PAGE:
Honduras Day 7: Hanging Out in Utila

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I woke up Hedwick this morning for her dive class and headed out to a little bakery down the street for some much needed Gatorade and breakfast. Unlike at Jungle River where water is free, you have to buy all beverages at Underwater Vision. Yvonne met me at the bakery and we walked down the street for banana milk shakes at the shake shack (which also happens to be the local theater at night). We were sitting on our red stools sipping banana milk shakes and a guy with a belly shirt and short shorts on sauntered up to the counter and ordered a beer (it was almost 10AM). I said to the woman behind the counter (in Spanish), “It’s kind of early isn’t it?” and she responded, “Not if you haven’t gone to sleep yet.” Wink. Wink. Claro que si.

Yvonne and I finished our milk shakes and walked back to UWV. I grabbed my journal, Kindle and camera and settled into a hammock for the morning. Utila is definitely a slacker’s paradise. As soon as I stepped off the boat, I immediately became less motivated to do ANYTHING and all I wanted to do was hang out and talk or sleep. I could have easily found some attractive dudes to occupy my time with – Utila has many of them looking for the same thing – but I promised to work on focusing on me. I promised to stay true to my heart. I just didn’t feel like I WANTED anyone to like me. I just wanted time alone. (Hard to get in Utila as well – everyone is FRIENDLY). I have started to think about home a little. And all the challenges I have to return to. The biggest challenge – those of the heart, of course – made me more reflective than usual.

I sat in my hammock and swayed in the breeze until lunch time. Looking out over that blue ocean and hearing the sound of…nothing…felt good. I cleared my mind and dozed off for a few.

I woke up groggy and thinking about the ONE thing I told myself NOT to think about – irritated and frustrated – I headed to the bar for a beer and lunch. I sat down and browsed the internet while eating my burger and I blond haired guy about my age with aviator sunglasses on dropped his pack next to me and pulled up a stool. The bartender asked what he’d like and he told her a local beer as it would be his first one in Honduras. Keeping the hospitality at the place going (I was so warmly welcomed!) I asked where he had come from. He introduced himself as Greg the Belgian and told me he’d been backpacking from Nicaragua down and had been on the road for three months. What I have found in my backpacking trip is that there are very few Americans on the road and my two week trip is a joke. Most people I have met have been on the road for 3-6 months. People ask me how long I’ve been on the road and how much longer I have and they look on me with pity. Our country really should value vacation and world travel more.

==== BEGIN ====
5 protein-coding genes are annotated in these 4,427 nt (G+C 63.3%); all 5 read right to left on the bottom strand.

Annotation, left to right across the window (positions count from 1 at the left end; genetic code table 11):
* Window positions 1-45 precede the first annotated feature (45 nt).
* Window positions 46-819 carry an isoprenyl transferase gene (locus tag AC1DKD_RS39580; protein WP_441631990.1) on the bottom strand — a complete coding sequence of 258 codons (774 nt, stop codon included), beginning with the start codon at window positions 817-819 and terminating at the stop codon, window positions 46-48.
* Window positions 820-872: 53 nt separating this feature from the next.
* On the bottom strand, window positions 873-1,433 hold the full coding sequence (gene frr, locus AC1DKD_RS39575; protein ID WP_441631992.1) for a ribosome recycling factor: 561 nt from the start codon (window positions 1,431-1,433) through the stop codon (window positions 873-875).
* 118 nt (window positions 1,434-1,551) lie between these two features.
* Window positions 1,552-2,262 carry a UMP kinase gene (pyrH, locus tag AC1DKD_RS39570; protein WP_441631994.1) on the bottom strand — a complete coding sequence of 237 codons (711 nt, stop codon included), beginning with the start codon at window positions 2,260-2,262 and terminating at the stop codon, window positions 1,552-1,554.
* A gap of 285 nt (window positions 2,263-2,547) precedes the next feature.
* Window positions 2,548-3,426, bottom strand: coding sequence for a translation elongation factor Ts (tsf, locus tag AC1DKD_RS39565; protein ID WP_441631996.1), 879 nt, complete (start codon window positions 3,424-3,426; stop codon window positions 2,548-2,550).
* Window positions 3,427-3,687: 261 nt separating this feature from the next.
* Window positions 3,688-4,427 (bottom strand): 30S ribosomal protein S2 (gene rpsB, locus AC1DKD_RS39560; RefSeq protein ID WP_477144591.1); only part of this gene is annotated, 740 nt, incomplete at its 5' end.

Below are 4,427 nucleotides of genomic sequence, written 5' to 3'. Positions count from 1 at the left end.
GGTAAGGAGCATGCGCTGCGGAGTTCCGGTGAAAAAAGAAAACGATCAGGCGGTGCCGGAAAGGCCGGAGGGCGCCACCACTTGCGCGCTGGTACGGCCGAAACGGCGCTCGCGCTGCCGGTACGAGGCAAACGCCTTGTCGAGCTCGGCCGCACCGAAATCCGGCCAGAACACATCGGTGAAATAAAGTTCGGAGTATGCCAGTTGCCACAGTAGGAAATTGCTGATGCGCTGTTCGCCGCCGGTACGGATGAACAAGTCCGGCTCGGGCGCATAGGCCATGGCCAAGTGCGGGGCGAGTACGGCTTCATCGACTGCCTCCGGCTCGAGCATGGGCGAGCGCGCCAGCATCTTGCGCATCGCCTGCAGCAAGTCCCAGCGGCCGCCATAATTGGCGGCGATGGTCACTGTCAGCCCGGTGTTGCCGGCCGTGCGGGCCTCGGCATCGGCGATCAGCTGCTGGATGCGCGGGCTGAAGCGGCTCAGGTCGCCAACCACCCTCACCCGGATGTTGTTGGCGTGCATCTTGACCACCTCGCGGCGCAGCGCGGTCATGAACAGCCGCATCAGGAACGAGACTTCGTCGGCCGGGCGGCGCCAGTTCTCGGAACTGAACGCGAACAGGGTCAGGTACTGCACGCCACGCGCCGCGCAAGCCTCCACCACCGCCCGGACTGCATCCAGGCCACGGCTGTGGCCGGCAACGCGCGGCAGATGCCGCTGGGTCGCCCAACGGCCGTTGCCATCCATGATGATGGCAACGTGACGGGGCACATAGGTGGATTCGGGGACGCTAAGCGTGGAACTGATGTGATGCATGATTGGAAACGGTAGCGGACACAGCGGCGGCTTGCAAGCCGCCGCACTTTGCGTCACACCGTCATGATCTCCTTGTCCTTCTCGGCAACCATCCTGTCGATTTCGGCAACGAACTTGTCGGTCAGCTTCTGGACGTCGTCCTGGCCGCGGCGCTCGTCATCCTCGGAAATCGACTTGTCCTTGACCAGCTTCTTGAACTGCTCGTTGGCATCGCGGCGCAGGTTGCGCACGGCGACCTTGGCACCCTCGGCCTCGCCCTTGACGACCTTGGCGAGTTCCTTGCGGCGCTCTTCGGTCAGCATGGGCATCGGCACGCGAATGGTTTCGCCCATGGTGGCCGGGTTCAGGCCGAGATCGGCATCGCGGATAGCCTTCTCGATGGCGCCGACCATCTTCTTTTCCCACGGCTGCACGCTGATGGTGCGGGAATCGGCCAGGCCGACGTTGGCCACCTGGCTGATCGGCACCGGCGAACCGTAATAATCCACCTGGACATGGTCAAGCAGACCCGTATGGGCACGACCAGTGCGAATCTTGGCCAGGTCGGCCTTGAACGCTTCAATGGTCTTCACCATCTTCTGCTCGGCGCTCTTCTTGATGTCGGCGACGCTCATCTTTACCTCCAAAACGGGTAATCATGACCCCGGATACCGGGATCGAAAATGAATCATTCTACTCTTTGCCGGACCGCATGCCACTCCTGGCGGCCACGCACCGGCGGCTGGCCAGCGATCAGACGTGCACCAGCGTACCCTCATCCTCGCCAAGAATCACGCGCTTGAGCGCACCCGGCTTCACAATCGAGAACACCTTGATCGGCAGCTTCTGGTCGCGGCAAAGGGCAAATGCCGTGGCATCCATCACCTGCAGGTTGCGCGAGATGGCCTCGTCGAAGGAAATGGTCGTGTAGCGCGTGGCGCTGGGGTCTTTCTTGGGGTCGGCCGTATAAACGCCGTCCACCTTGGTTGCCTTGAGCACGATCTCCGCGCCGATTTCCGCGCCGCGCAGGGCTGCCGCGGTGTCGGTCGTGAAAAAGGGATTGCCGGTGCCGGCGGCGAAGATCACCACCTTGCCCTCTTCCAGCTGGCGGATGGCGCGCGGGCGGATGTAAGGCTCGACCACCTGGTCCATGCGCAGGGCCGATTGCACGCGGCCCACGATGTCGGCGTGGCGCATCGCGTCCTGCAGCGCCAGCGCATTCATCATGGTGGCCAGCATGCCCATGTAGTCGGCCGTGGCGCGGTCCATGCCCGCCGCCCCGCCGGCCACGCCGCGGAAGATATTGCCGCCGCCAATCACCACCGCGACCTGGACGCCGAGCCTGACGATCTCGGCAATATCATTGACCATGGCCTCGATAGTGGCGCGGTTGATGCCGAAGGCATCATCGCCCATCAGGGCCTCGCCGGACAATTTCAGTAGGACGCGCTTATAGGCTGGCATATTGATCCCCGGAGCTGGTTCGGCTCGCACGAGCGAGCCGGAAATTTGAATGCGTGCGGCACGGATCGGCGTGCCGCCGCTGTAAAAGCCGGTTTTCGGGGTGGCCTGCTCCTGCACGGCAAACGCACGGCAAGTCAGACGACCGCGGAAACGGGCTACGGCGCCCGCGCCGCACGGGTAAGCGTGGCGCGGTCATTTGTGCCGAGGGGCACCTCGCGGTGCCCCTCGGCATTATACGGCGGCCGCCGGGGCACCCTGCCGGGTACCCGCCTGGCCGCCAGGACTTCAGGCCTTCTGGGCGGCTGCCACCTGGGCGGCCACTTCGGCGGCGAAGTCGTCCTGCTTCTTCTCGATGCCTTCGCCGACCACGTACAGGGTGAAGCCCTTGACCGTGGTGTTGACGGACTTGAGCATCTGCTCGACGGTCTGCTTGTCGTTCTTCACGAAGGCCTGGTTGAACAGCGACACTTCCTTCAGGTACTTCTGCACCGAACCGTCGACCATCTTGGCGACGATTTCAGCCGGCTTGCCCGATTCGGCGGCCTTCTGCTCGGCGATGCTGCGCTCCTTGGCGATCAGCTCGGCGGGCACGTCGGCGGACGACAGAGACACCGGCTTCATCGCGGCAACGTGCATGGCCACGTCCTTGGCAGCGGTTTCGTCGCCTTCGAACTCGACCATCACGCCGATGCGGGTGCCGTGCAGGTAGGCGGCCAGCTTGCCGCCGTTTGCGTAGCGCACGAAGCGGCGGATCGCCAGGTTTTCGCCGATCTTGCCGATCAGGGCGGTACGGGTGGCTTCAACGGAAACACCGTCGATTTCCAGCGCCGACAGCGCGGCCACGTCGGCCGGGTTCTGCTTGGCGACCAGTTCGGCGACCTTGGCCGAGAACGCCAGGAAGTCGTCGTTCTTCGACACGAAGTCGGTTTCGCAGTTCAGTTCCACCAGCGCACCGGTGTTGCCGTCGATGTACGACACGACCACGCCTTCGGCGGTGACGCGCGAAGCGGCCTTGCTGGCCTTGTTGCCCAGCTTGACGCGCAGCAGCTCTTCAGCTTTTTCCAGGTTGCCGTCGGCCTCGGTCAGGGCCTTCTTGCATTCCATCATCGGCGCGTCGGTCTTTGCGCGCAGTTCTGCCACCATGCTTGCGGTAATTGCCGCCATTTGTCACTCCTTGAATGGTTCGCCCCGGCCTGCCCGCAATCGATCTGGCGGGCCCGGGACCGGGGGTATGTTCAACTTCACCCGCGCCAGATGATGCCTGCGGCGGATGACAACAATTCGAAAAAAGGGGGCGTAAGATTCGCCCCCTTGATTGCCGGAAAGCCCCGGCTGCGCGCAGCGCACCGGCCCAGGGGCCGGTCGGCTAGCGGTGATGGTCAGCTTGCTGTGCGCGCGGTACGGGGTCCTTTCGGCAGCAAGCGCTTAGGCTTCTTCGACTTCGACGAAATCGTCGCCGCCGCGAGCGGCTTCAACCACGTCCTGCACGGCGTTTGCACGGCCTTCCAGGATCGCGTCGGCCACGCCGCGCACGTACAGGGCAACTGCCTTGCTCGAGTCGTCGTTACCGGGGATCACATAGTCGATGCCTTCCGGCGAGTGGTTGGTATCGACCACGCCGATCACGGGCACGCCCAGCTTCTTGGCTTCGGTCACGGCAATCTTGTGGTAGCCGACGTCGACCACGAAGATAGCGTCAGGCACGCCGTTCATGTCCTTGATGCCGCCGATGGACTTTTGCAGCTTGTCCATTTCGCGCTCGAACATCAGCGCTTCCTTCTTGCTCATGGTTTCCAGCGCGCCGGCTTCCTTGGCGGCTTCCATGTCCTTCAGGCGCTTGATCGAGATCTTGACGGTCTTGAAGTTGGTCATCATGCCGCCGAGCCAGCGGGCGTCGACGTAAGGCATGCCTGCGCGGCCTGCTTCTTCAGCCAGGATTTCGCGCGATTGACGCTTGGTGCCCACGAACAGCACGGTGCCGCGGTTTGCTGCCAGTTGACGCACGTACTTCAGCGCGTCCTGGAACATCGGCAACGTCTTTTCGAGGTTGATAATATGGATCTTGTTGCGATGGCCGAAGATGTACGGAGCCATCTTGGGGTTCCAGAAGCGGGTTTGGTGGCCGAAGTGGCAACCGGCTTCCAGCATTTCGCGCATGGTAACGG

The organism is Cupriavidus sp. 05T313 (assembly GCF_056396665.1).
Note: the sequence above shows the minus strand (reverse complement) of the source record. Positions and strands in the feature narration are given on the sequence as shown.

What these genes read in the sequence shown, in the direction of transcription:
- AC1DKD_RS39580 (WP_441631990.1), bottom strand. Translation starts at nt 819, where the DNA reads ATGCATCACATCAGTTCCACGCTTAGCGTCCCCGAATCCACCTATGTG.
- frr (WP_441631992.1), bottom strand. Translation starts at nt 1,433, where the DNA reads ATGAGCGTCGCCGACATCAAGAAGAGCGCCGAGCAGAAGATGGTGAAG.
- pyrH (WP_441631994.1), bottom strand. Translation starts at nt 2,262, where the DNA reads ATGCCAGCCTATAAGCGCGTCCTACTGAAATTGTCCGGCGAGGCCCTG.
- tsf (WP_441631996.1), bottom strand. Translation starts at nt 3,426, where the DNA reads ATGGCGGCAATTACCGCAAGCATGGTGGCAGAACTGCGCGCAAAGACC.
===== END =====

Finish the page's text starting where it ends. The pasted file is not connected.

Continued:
I invited Greg to join me on a walk to the Tree House. I was dying to see the place in daylight and wanted to take pictures. Siobahn joined us and we headed down the street.

Main Road in Utila

Utila’s streets are full of motorcycles, four wheelers, and trucks that all look like they should have been retired about two decades ago. There was a blue truck (at least, there was a four inch section that was blue) that I continually saw chugging down the street that was beat up, half the body was gone, the windshield was shattered and what was left of the body was mashed up altogether to make it look like one big ball of metal. Motorcycles and four wheelers whip by you and give a little beep beep right before they brush up against your arm. There were a few times where one four wheeler almost rammed right into a moped or another four wheeler. The place is a free for all on the small main road. I continually found myself balancing the ditch and a fence to try and avoid being taken from behind.

We arrived at the Jade Seahorse and took out our cameras. Although I’ve described the Tree House at night, in the daytime it’s even more impressive. The Tree House is really an art project that is impossible to describe. Made of wood, shells, beads, rocks, mosaic and any other re-usable object the owner could find, he has turned the place into an eccentric oasis. There are rooms along the outside of the courtyard that are for rent with names like “Mono Lisa” and “Cama Sutra” and “Dali Llama”. The rooms are beautiful and air conditioned. My stay for next time, maybe??

The Seahorse at Jade Seahorse

We climbed around the tree house and found a colony of gigantic yellow and black spiders.

Hard to see, there are about 8-10 spiders here!

There are swings and tunnels and promenades and bridges made out of tea cups, shells, stones and bottles. The place is a sparkling maze. We had a great time exploring. Pictures taken, we headed back out into the street. As we were heading back toward the main street, an 8 year old got into a hackney taxi that had a 3 year old sleeping in the back. He climbed into the drivers seat, started the coach up and took off down the road. Greg got a picture but I wasn’t fast enough. Who knew the legal driving age in Honduras was so young?!?

Siobahn headed back to UWV and Greg and I continued to explore Utila. Utila’s developed part of the island is very small. You can’t really get lost here. We walked past shops and restaurants and street vendors selling corn and trinkets and came to where the retail part of Utila stops and the residential part begins. It gets sketchier as you head toward this part so we decided to turn around and head back toward UWV.

We returned to UWV and Greg opted for some beach volleyball while I chose to spend the rest of my afternoon as I had spent the morning – completely useless in a hammock.

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